1) Tentative List
The official process begins with the expression by the Government of India to UNESCO that it wants to add the site to the World Heritage List. The site is then included in the Tentative List of World Heritage after a review, which is followed by the nomination process. Only a site which is already on the Tentative List can be nominated to be a World Heritage Site. (India added the ensemble to the list in 2012)
2) Nomination Dossier
The process for the preparation of the file is a comprehensive one with complete documentation and expression of all the factors which make the site a World Heritage Site. It is then submitted to UNESCO by the national government, where it is reviewed and checked for completeness before being sent to the Advisory Body. (The Nomination Dossier was formally submitted in 2014)
3) Advisory Body
The nomination dossier is independently evaluated by UNESCO’s Advisory Body, International Council on Monuments and Sites (ICOMOS) for built heritage. This includes a desk review of the documents followed by a physical review of the site by experts. (The ICOMOS Expert reviewed the site in 2017)
4) World Heritage Committee
Following evaluation ICOMOS makes recommendations to UNESCO. This informs UNESCO’s World Heritage Committee on whether to include the site on the list, defer it or deny it altogether. (In 2018, the site was presented to the World Heritage Committee)
The decision to inscribe Mumbai’s Victorian and Art Deco Precinct was taken at Manama, Bahrain on 30 June, 2018.[i]
A unique and laudable aspect of the Victorian Gothic & Art Deco precinct nomination is that it has been driven by civil society organisations, NGO’s, citizens, conservationists, architects and residents of the precinct. The stakeholders laid the groundwork for the nomination and worked closely with government through the process. Worldwide, with most sites, typically it is only the government which decides, funds and drives the process of making the nomination but for the VGAD inscription it is the citizens and stakeholders who have collaborated with the government, laid the groundwork for the inscription and prepared the nomination dossier.
The Nomination Dossier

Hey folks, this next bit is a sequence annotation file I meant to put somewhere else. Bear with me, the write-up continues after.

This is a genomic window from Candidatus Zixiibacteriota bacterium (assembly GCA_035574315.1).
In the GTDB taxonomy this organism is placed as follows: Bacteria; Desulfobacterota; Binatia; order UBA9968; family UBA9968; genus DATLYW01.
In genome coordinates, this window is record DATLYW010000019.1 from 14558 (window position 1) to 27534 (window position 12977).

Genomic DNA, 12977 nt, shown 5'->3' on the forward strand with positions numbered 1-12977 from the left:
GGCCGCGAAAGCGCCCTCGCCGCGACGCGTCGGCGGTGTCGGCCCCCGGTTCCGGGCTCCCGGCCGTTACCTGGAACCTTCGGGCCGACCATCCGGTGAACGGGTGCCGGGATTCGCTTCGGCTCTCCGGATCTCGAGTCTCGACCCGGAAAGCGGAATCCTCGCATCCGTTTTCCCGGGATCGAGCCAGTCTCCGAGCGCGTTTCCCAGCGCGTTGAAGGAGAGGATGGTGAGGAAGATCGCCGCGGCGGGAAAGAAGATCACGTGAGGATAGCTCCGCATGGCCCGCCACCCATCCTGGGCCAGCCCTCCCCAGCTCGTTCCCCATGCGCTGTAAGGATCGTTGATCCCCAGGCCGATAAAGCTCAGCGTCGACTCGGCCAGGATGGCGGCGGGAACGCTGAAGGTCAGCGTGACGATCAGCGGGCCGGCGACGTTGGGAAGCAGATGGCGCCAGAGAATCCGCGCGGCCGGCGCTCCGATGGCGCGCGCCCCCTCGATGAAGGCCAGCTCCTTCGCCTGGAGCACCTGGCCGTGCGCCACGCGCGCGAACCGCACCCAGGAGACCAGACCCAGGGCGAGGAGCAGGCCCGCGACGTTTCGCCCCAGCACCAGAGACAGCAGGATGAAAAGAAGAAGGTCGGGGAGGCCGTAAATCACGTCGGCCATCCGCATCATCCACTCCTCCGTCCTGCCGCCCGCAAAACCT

The Dossier itself is a technically detailed document which enumerates the significance and technical soundness of the site. The aspects which have to be enumerated in great detail but stated simply are as follows:
1) Identification and Description of the Property
2) Justification of the Inscription
a. World Heritage Criteria
b. Statement of Outstanding Universal Value
c. Statement of Authenticity
d. Statement of Integrity
e. Comparative Analysis
3) State of Conservation and Factors Affecting the Property
4) Site Management Plan
5) Documentation and Inventory[ii]
To appreciate the enormity, complexity and scale of the task it is relevant to highlight that the dossier can run into several volumes adding up to well over a thousand pages which includes measured drawings, layouts, nomenclature, photographs, history, etc normally of a single monument but in this case of an entire precinct comprising several buildings with multiple architectural styles.
We can see a shift in our understanding of heritage and also see the dawn of an era when we acknowledge that heritage goes beyond the monumental and ancient, built by Kings and Queens to that built by the common man, maybe not grandiose but inherently meaningful on its own. With this inscription we can hope for better awareness of and protection and conservation for this inheritance our city has entrusted us with
You can view all 34 buildings on Marine Drive and 18 buildings in OVAL precinct. Type WHSMarineDrive or WHSOval in our website search box.
Read more about the Victorian Gothic & Art Deco Ensembles, Mumbai at https://www.artdecomumbai.com/research/#unesco